Sensing the commensal microflora by the TLR and the activation of the adapter protein Myd88 is critical for maintaining intestinal homeostasis (44) and leads to steady-state IL-1β production by tissue MNPs (45). Tissue-resident macrophages, CD103+ DCs, and CD103 DCs arise from different developmental pathways and express distinct pattern recognition receptors (46). We found that intestinal macrophages were the highest producers of Il1b and IL-1β protein, as previously reported (45, 47), suggesting that this population is a key regulator of Csf2 production in the gut (Fig. 3, E and F).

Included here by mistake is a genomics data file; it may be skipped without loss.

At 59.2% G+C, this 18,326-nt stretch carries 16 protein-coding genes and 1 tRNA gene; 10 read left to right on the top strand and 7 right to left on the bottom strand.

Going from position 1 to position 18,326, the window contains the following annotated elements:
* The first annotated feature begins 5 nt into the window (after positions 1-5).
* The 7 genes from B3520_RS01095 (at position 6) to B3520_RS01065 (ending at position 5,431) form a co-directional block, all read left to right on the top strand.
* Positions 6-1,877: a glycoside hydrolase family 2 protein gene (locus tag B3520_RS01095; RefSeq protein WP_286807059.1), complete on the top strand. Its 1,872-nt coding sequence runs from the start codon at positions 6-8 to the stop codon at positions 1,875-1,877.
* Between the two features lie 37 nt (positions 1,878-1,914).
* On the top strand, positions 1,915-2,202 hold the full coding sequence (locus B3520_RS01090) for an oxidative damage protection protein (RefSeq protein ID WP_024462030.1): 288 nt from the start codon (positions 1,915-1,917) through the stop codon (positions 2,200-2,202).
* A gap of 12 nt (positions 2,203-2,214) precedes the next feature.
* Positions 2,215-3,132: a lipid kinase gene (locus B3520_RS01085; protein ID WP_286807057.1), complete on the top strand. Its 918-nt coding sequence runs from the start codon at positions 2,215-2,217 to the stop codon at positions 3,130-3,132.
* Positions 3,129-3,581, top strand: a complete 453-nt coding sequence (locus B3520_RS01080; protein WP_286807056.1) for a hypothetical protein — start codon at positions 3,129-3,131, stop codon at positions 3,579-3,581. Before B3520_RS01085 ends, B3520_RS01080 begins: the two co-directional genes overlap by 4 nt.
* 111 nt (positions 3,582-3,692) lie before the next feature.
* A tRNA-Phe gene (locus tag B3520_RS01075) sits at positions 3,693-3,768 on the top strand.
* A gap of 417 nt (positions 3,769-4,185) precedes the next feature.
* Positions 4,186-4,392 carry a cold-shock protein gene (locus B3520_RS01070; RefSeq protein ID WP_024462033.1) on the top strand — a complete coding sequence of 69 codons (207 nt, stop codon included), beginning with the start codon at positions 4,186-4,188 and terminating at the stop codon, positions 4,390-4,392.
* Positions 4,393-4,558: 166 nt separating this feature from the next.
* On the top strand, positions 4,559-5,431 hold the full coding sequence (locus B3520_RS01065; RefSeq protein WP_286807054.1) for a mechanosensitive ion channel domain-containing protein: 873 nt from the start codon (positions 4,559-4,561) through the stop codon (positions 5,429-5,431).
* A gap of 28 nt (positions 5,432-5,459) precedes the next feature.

Because microbial signals were required to drive Csf2 production in the intestine, we next examined whether deletion of the TLR-adapter protein Myd88 in phagocytes influenced Csf2 production by RORγt+ ILC3. Lysozyme M (LysM) is expressed at high levels in macrophages relative to DCs (48), and notably, mice that lack Myd88 specifically in LysM+ cells [LysMCrexMyd88flox/flox (Myd88ΔMP) mice] exhibited a significant reduction in IL-1β production in intestinal macrophages, whereas IL-1β production by intestinal DCs was unaffected (Fig. 3F). The disruption of IL-1β release by intestinal macrophages in Myd88ΔMP mice abrogated the production of Csf2 by RORγt+ LTi and NCR+ ILC3 in these animals (Fig. 3G), whereas addition of exogenous IL-1β cytokine rescued Csf2 production by RORγt+ ILC3 (Fig. 3G). Consistent with a central role for macrophages in intestinal IL-1β production, administration of depleting anti-Csf1 receptor monoclonal antibody (anti-Csf1R mAb) depleted tissue macrophages (Fig. 3H), as we previously showed (49), and reduced total Il1b expression (Fig. 3I). Accordingly, Csf2 production by intestinal RORγt+ ILC3 was significantly reduced after depletion of colonic macrophages (Fig. 3J). IL-1β cytokine was capable of rescuing Csf2 production by RORγt+ ILC3 isolated from mice treated with the anti-Csf1R mAb (Fig. 3J), thus confirming that macrophage-derived IL-1β is a key driver of Csf2 production by RORγt+ ILC3. Myd88 is an essential signal transducer in both the TLR and IL-1R pathway (50). To establish whether IL-1β and IL-1R signaling are required to promote Csf2 production by RORγt+ ILC3, we crossed RorcCre mice with Myd88flox/flox mice to achieve deletion of Myd88 specifically in RORγt+ ILC3 and T cells (Myd88ΔT/LTi) (51). As expected, we observed a reduction in Csf2 production by RORγt+ ILC3 from Myd88ΔT/LTi mice (Fig. 3K). In this case, administration of IL-1β cytokine failed to rescue Csf2 expression by RORγt+ ILC3, suggesting that Myd88 functions downstream of IL-1R in RORγt+ ILC3 (Fig. 3K). Taken together, our results suggest that Myd88-dependent sensing of the commensal microflora by intestinal macrophages elicits production of IL-1β, which in turn activates the IL-1R–Myd88 pathway in RORγt+ ILC3 to drive the steady-state production of Csf2. Alteration of the commensal flora using broad-spectrum antibiotics or deletion of macrophages using anti-Csf1R mAb treatment led to impaired RA production in all DC subsets (fig. S8A) and to reduced Treg numbers and proliferation (fig. S8, B and C), confirming the role of tissue macrophages in translating microbial cues into immunoregulatory signals that help promote Treg homeostasis in the steady-state colon.